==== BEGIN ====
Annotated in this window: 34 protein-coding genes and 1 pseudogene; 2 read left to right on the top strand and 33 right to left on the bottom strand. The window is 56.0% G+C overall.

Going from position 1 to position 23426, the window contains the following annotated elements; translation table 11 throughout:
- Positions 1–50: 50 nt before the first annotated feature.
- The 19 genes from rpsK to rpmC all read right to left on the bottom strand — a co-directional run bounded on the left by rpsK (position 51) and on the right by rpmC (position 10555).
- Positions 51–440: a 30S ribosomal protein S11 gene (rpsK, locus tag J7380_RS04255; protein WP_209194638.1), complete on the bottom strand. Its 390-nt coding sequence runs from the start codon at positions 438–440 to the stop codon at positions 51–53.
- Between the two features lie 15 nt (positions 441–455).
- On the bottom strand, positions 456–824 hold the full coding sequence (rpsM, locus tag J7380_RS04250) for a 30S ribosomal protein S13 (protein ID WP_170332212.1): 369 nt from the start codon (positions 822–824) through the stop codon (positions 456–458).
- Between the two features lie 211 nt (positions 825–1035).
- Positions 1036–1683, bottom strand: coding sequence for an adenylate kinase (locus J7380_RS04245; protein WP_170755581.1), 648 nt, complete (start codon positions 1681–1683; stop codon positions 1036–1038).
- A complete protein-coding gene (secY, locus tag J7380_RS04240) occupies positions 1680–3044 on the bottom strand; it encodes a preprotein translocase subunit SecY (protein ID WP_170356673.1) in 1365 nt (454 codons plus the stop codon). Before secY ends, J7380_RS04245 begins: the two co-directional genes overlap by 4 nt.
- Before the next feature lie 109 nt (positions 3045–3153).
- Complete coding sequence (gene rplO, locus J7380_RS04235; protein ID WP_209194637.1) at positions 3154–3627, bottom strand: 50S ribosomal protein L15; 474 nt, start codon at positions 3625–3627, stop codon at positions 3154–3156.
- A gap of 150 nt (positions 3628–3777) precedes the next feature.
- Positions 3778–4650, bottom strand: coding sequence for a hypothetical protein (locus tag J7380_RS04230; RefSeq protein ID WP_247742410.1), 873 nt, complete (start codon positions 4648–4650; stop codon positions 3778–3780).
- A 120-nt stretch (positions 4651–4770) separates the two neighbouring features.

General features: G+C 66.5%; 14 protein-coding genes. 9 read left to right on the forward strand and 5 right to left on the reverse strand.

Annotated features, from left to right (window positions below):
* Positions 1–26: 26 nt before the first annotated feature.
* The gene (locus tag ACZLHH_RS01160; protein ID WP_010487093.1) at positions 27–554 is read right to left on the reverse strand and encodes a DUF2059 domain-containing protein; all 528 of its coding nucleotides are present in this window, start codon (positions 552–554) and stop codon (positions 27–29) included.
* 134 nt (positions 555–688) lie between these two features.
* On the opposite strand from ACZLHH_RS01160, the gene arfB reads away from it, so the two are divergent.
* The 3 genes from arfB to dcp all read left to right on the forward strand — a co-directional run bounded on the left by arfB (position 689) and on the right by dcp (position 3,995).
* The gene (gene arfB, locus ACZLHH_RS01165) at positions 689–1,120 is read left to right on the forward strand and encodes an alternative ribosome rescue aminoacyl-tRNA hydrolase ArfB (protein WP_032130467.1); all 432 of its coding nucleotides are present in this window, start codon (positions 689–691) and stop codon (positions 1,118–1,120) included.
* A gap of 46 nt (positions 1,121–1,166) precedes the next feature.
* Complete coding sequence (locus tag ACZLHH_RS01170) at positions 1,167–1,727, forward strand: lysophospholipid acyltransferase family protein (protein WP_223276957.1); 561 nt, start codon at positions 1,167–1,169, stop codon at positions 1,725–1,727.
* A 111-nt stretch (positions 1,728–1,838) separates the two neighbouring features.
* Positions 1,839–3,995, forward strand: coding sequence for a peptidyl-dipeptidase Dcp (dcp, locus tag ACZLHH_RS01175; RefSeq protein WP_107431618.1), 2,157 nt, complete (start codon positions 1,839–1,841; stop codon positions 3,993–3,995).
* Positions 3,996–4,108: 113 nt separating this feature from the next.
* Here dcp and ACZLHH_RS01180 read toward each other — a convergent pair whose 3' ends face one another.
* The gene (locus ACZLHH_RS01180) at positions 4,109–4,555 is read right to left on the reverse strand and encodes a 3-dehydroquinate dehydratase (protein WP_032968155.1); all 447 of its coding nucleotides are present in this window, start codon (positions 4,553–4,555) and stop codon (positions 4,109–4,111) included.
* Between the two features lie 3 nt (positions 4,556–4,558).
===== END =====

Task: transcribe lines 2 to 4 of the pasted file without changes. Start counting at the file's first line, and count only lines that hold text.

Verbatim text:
Going from position 1 to position 23426, the window contains the following annotated elements; translation table 11 throughout:
- Positions 1–50: 50 nt before the first annotated feature.
- The 19 genes from rpsK to rpmC all read right to left on the bottom strand — a co-directional run bounded on the left by rpsK (position 51) and on the right by rpmC (position 10555).